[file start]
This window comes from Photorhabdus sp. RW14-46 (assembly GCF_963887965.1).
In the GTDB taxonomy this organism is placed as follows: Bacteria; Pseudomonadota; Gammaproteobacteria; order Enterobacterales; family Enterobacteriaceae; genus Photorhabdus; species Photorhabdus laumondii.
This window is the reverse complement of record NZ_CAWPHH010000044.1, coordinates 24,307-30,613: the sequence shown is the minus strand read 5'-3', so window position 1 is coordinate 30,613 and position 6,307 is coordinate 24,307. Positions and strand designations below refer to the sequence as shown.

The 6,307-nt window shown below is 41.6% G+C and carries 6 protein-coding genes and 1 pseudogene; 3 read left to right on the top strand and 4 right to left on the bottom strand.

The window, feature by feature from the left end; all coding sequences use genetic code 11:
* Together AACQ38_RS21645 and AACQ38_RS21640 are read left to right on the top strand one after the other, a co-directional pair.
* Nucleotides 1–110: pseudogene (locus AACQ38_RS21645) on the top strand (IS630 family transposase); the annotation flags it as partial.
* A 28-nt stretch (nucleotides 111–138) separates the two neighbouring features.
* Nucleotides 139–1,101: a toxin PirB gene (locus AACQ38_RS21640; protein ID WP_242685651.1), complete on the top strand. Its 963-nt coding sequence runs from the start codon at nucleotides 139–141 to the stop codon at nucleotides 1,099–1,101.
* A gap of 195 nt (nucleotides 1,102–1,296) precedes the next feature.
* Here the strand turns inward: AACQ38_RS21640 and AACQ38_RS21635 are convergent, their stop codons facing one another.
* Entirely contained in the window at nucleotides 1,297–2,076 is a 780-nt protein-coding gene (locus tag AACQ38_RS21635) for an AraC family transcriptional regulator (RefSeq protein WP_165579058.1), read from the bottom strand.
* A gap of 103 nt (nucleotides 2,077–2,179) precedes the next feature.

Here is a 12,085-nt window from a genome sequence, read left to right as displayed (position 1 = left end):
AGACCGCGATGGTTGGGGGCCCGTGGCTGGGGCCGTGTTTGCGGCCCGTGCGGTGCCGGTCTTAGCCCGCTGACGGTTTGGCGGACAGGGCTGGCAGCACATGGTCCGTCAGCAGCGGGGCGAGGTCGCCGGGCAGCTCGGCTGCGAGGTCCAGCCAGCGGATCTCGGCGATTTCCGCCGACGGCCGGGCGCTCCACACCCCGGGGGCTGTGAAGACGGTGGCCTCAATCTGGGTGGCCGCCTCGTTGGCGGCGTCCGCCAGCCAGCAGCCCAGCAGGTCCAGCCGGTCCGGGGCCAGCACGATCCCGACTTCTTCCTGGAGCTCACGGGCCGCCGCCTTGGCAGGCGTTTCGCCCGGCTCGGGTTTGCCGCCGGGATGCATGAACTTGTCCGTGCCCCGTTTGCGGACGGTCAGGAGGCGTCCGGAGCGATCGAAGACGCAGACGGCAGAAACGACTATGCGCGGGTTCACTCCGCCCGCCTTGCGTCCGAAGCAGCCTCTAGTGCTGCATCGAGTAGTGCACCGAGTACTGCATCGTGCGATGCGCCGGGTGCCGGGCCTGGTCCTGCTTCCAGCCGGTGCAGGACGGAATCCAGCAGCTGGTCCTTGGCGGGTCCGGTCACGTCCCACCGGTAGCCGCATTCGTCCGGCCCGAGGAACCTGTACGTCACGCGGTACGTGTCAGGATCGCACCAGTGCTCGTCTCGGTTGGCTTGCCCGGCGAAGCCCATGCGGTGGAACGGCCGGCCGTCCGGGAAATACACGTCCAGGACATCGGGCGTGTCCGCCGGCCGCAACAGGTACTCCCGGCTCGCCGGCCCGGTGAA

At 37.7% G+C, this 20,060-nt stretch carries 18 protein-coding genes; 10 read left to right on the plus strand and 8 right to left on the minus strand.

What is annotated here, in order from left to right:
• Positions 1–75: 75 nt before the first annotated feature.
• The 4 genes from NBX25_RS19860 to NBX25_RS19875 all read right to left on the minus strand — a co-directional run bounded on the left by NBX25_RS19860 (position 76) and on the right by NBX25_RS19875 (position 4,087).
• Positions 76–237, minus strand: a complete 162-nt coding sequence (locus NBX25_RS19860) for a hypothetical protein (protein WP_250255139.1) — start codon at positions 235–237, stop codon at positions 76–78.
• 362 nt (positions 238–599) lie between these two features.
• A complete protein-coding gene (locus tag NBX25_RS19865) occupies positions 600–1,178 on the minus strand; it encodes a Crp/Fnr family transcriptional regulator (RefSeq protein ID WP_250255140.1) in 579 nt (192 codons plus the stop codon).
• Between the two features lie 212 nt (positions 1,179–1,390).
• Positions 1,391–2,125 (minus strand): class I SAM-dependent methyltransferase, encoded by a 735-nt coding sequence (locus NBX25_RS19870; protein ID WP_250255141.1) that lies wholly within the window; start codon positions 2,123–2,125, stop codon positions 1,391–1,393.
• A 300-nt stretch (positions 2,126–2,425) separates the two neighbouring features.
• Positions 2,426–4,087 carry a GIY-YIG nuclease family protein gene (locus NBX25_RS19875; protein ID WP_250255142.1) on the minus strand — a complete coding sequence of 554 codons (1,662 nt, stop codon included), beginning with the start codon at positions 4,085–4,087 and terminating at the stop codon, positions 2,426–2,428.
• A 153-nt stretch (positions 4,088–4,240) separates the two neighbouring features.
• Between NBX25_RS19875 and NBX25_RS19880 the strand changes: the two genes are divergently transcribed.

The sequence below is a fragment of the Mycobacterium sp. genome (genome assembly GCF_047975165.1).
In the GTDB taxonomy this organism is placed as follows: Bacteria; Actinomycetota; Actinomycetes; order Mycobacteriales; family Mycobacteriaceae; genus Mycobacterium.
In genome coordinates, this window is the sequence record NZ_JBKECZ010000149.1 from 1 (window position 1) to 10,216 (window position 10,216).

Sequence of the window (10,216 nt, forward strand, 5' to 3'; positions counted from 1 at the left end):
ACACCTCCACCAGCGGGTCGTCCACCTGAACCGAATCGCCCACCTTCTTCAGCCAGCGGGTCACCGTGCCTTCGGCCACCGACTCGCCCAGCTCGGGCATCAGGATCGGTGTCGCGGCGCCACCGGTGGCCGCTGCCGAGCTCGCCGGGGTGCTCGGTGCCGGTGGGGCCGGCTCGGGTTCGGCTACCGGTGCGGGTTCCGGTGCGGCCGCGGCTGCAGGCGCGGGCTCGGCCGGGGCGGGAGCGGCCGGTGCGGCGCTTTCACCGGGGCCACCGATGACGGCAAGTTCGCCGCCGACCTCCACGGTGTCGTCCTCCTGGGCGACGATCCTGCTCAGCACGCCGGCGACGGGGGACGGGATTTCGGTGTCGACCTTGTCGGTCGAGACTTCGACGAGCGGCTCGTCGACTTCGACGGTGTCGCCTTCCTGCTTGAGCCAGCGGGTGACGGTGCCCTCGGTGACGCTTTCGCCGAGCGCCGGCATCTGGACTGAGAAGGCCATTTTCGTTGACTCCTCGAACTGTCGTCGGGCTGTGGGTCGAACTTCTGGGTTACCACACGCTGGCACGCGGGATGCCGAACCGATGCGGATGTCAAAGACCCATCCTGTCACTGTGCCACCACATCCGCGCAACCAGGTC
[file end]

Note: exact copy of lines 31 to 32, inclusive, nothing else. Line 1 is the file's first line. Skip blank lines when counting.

In genome coordinates, this window is the sequence record NZ_JBKECZ010000149.1 from 1 (window position 1) to 10,216 (window position 10,216).

Sequence of the window (10,216 nt, forward strand, 5' to 3'; positions counted from 1 at the left end):